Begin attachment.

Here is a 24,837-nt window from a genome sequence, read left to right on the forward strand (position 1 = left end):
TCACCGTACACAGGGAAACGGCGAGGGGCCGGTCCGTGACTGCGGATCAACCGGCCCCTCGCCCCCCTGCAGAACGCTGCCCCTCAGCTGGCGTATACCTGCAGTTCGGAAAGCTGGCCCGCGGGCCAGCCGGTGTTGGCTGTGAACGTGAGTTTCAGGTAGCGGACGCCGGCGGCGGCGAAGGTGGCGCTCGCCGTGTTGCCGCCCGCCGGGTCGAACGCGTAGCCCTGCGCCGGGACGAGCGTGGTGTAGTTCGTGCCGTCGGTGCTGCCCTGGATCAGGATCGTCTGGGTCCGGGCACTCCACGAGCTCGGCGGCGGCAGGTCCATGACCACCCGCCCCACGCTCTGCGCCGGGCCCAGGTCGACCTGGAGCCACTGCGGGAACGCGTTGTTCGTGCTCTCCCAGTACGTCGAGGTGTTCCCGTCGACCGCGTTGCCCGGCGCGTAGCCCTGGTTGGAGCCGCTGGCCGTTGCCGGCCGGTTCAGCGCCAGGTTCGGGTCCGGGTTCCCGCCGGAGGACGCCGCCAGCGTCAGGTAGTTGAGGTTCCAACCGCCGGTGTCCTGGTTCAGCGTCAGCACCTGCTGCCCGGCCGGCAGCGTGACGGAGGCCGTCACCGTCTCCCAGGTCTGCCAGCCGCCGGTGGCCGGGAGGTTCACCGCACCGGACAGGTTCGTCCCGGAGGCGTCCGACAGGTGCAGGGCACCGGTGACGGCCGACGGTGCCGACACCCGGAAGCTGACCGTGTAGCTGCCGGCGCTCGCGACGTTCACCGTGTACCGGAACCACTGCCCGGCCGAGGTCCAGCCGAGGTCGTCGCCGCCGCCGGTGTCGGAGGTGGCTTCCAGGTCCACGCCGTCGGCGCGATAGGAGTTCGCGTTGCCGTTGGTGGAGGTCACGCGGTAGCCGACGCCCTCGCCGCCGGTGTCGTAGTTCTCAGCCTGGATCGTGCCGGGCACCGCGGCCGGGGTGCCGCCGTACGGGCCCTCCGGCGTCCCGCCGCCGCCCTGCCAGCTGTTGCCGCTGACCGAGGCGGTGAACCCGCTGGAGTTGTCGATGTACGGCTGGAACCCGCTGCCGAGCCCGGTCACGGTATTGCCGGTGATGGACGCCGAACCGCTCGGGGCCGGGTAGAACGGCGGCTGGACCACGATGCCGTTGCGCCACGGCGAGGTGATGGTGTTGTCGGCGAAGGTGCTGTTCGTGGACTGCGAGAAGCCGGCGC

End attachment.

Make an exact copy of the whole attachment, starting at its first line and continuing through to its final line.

Here is a 24,837-nt window from a genome sequence, read left to right on the forward strand (position 1 = left end):
TCACCGTACACAGGGAAACGGCGAGGGGCCGGTCCGTGACTGCGGATCAACCGGCCCCTCGCCCCCCTGCAGAACGCTGCCCCTCAGCTGGCGTATACCTGCAGTTCGGAAAGCTGGCCCGCGGGCCAGCCGGTGTTGGCTGTGAACGTGAGTTTCAGGTAGCGGACGCCGGCGGCGGCGAAGGTGGCGCTCGCCGTGTTGCCGCCCGCCGGGTCGAACGCGTAGCCCTGCGCCGGGACGAGCGTGGTGTAGTTCGTGCCGTCGGTGCTGCCCTGGATCAGGATCGTCTGGGTCCGGGCACTCCACGAGCTCGGCGGCGGCAGGTCCATGACCACCCGCCCCACGCTCTGCGCCGGGCCCAGGTCGACCTGGAGCCACTGCGGGAACGCGTTGTTCGTGCTCTCCCAGTACGTCGAGGTGTTCCCGTCGACCGCGTTGCCCGGCGCGTAGCCCTGGTTGGAGCCGCTGGCCGTTGCCGGCCGGTTCAGCGCCAGGTTCGGGTCCGGGTTCCCGCCGGAGGACGCCGCCAGCGTCAGGTAGTTGAGGTTCCAACCGCCGGTGTCCTGGTTCAGCGTCAGCACCTGCTGCCCGGCCGGCAGCGTGACGGAGGCCGTCACCGTCTCCCAGGTCTGCCAGCCGCCGGTGGCCGGGAGGTTCACCGCACCGGACAGGTTCGTCCCGGAGGCGTCCGACAGGTGCAGGGCACCGGTGACGGCCGACGGTGCCGACACCCGGAAGCTGACCGTGTAGCTGCCGGCGCTCGCGACGTTCACCGTGTACCGGAACCACTGCCCGGCCGAGGTCCAGCCGAGGTCGTCGCCGCCGCCGGTGTCGGAGGTGGCTTCCAGGTCCACGCCGTCGGCGCGATAGGAGTTCGCGTTGCCGTTGGTGGAGGTCACGCGGTAGCCGACGCCCTCGCCGCCGGTGTCGTAGTTCTCAGCCTGGATCGTGCCGGGCACCGCGGCCGGGGTGCCGCCGTACGGGCCCTCCGGCGTCCCGCCGCCGCCCTGCCAGCTGTTGCCGCTGACCGAGGCGGTGAACCCGCTGGAGTTGTCGATGTACGGCTGGAACCCGCTGCCGAGCCCGGTCACGGTATTGCCGGTGATGGACGCCGAACCGCTCGGGGCCGGGTAGAACGGCGGCTGGACCACGATGCCGTTGCGCCACGGCGAGGTGATGGTGTTGTCGGCGAAGGTGCTGTTCGTGGACTGCGAGAAGCCGGCGC